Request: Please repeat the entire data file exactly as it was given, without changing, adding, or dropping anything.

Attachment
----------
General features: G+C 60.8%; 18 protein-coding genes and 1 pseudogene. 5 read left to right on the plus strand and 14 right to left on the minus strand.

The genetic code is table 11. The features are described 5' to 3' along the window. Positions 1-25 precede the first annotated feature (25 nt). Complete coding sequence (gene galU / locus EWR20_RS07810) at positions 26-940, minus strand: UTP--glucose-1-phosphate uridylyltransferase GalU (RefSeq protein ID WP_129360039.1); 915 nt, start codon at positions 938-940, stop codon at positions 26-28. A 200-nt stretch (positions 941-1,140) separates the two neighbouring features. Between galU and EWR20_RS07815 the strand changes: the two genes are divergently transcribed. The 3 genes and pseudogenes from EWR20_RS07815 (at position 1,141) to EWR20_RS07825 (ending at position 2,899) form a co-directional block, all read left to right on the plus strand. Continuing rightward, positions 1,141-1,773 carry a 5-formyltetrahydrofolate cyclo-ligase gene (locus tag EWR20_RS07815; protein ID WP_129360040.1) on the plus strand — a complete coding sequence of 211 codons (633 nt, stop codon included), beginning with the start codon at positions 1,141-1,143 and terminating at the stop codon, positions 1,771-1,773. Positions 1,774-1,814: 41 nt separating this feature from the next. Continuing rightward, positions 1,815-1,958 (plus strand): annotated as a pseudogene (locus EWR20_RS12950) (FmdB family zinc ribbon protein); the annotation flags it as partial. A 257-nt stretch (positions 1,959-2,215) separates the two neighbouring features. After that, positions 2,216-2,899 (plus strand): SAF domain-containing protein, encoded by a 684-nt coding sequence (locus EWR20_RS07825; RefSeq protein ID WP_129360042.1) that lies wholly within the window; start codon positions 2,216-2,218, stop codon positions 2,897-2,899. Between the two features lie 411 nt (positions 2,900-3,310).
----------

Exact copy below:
General features: G+C 60.8%; 18 protein-coding genes and 1 pseudogene. 5 read left to right on the plus strand and 14 right to left on the minus strand.

The genetic code is table 11. The features are described 5' to 3' along the window. Positions 1-25 precede the first annotated feature (25 nt). Complete coding sequence (gene galU / locus EWR20_RS07810) at positions 26-940, minus strand: UTP--glucose-1-phosphate uridylyltransferase GalU (RefSeq protein ID WP_129360039.1); 915 nt, start codon at positions 938-940, stop codon at positions 26-28. A 200-nt stretch (positions 941-1,140) separates the two neighbouring features. Between galU and EWR20_RS07815 the strand changes: the two genes are divergently transcribed. The 3 genes and pseudogenes from EWR20_RS07815 (at position 1,141) to EWR20_RS07825 (ending at position 2,899) form a co-directional block, all read left to right on the plus strand. Continuing rightward, positions 1,141-1,773 carry a 5-formyltetrahydrofolate cyclo-ligase gene (locus tag EWR20_RS07815; protein ID WP_129360040.1) on the plus strand — a complete coding sequence of 211 codons (633 nt, stop codon included), beginning with the start codon at positions 1,141-1,143 and terminating at the stop codon, positions 1,771-1,773. Positions 1,774-1,814: 41 nt separating this feature from the next. Continuing rightward, positions 1,815-1,958 (plus strand): annotated as a pseudogene (locus EWR20_RS12950) (FmdB family zinc ribbon protein); the annotation flags it as partial. A 257-nt stretch (positions 1,959-2,215) separates the two neighbouring features. After that, positions 2,216-2,899 (plus strand): SAF domain-containing protein, encoded by a 684-nt coding sequence (locus EWR20_RS07825; RefSeq protein ID WP_129360042.1) that lies wholly within the window; start codon positions 2,216-2,218, stop codon positions 2,897-2,899. Between the two features lie 411 nt (positions 2,900-3,310).